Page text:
Besides the greenhouses, the company is still struggling to give titles to its clients, some stretching for over three years.

“I bought three plots in Mt Kenya and three years later I have never seen the title,” Chrispine Ojiambo, who now wants PRC to refund him Sh898,000 said. Mr Ojiambo says every time he has visited the company, he has found new people who start his case afresh. He is among the lucky ones who bought land before the greenhouse craze started.

Brian Gacari, PRC CEO says the company learnt its lessons and stopped before it is too late.

“We should never have trusted a third party,” he said, pointing his firm’s troubles to another firm contracted to do the greenhouse part. The firm had built about 500 greenhouses before the burst. He says his firm is lucky to have known when to stop.

“There was a lot of demand and Kenyans are excited with projects that have returns. Most firms kept going and did not know when to stop,” Gacari said adding that the demand would have seen them and the rest of the industry put upwards of 5,000 greenhouses easily.

He says PRC has gone to great lengths to compensate its customers. Some were given extra parcels valued at Sh250,000. Gacari said some were given Sh250,000 off the next parcel they bought.

“We have a lot of engagements with our customers and we told them we could not compensate all of them in cash. We offered some to pick parcels from our land bank as compensation. If one purchased an extra plot, we sold it to them less Sh250,000,” the CEO said.

Deplorable state

Going forward, he says he is engaging about two suitors to lease the remaining greenhouses for farming. But he cannot name these firms interested in the project.

But nothing defines the property scam than the projects done by yet another company in Kajiado.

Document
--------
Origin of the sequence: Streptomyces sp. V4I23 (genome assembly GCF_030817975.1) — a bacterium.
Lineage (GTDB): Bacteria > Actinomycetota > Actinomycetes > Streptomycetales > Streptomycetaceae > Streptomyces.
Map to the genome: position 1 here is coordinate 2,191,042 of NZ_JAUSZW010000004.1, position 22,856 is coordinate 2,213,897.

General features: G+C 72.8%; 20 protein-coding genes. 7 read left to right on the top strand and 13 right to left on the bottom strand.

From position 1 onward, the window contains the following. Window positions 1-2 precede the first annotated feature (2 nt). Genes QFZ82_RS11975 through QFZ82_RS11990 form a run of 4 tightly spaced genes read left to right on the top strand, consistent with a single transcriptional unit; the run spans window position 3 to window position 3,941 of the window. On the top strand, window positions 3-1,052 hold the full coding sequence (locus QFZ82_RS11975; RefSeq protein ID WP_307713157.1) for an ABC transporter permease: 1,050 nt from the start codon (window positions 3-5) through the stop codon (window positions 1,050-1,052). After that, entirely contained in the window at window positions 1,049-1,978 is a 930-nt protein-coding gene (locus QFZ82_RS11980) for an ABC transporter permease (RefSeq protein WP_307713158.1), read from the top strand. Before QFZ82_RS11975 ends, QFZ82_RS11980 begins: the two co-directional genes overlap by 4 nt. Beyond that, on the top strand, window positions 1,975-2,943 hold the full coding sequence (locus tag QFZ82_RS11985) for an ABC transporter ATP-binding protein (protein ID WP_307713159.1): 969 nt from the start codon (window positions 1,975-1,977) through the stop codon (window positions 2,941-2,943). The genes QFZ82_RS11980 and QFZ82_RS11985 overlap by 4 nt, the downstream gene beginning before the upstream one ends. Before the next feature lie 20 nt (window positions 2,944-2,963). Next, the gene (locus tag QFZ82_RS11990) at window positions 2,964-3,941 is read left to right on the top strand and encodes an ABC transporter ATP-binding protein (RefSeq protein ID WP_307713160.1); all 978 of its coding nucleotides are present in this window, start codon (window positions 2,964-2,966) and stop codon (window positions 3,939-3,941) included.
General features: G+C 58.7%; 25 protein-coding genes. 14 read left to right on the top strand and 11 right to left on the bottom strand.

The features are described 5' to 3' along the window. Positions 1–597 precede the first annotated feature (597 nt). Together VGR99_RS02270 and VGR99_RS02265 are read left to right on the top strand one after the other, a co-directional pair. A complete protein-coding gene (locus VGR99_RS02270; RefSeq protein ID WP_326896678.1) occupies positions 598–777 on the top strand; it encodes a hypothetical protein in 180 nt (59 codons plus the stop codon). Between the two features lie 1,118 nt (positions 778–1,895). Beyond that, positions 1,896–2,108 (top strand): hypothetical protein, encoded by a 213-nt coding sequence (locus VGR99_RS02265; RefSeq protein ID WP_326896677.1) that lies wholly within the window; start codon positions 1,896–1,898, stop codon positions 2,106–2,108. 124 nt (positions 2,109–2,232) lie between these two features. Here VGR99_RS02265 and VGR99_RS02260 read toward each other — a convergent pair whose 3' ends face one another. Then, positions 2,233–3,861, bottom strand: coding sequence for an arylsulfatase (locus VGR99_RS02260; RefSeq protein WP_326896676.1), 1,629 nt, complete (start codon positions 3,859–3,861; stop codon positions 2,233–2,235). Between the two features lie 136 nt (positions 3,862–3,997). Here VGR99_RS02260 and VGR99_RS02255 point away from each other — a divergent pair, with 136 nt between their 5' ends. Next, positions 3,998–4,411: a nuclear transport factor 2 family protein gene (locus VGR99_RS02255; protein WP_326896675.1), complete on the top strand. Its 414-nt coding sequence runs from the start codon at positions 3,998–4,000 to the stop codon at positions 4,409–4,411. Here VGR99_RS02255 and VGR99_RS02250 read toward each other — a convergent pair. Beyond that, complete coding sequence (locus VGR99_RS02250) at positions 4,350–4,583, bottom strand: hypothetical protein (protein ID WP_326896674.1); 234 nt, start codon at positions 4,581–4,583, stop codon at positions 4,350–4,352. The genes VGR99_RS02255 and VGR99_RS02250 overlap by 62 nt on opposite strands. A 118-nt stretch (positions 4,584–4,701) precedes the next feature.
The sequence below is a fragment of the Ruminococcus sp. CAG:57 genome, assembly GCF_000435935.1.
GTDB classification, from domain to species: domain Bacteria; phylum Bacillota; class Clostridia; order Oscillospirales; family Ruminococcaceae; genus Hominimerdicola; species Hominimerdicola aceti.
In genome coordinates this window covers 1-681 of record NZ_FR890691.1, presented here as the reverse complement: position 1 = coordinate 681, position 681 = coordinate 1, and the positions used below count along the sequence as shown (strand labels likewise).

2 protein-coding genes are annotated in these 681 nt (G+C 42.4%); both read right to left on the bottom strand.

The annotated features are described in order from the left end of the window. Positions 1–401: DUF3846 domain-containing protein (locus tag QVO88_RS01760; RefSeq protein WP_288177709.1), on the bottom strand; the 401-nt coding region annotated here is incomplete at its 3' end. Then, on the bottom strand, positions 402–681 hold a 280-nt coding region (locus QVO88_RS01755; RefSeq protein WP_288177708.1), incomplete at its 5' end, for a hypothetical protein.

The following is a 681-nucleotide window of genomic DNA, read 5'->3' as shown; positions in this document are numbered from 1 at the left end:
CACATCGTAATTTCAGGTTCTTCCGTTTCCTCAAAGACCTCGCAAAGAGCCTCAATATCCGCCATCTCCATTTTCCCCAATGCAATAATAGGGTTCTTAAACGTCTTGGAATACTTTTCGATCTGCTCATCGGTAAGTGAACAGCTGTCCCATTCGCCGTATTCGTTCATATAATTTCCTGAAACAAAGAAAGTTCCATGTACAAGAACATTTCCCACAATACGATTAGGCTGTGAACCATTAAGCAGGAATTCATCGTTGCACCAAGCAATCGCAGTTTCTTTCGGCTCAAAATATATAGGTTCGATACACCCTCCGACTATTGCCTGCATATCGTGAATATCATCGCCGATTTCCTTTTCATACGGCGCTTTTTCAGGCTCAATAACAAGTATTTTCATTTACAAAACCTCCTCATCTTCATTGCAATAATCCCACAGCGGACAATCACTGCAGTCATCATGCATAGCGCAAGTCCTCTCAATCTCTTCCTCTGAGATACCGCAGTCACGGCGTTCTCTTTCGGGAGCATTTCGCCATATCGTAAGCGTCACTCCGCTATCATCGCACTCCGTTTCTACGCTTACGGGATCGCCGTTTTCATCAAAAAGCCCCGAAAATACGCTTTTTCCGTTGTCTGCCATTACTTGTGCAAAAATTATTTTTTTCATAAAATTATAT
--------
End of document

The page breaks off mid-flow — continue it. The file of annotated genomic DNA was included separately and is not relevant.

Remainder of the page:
The company, name withheld, has presided over the biggest collapse of these ventures and markets itself as the number one property investment solution provider in town. A tour of its projects spread revealed a deplorable state of affairs. Water has stopped flowing. Wind has blown off the roof of a number of greenhouses. The lucky ones to remain standing have their external covers torn or bending on one side.

A number have just been flattened. Dry thicket in the greenhouses tell the story of a failed venture.

An investor was to buy an eighth of an acre on which greenhouses were to be built. Each customer was to part with about Sh450,000 for the land and an extra Sh290,000 for the greenhouses.  

We first contacted the company for a comment in October last year through its official information email to get a feeling of just how it treats its clients. But nearly four months down the line, no one has responded.

When we called their sales team, they asked us to leave them our contacts so that their marketing boss will call us after establishing the facts.

In one case, an investor - Ms Isabella Kerubo was given plot number is 761. She sat back and waited like hundreds of other investors, in vain. Ms Kerubo told us how she had been duped into sinking her money into the firm on the promise of handsome returns.

Never received a penny

Her documents indicate she bought a plot and a greenhouse from the company but she feels cheated since she has never received a penny from her investment.

“If they don’t take responsibility for their economic crimes, they have better close shop because we will not let them continue conning people,” another angry customer writes.

The Consumers Federation of Kenya (Cofek) says it has received hundreds of complaints on these property scams.

“Some of those who have raised complaints include prominent government officials who are too embarrassed to come out. But there are three members of parliament who are protecting these firms,” Stephen Mutoro, the Cofek boss said. When we called this week, Mr Mutoro was receiving another case on the same.

The federation says it has been doing consumer sensitisation and warning Kenyans not to be fresh victims of the con.

“These companies are now changing their names. Others register completely new companies and use proxy directors but they are the same people,” Mutoro said.

Mutoro says despite its warnings on its social media sites, new buyers are still being recruited.

To make it worse, there is no one that regulates the property buying companies, and this he says has only helped to make the problem worse.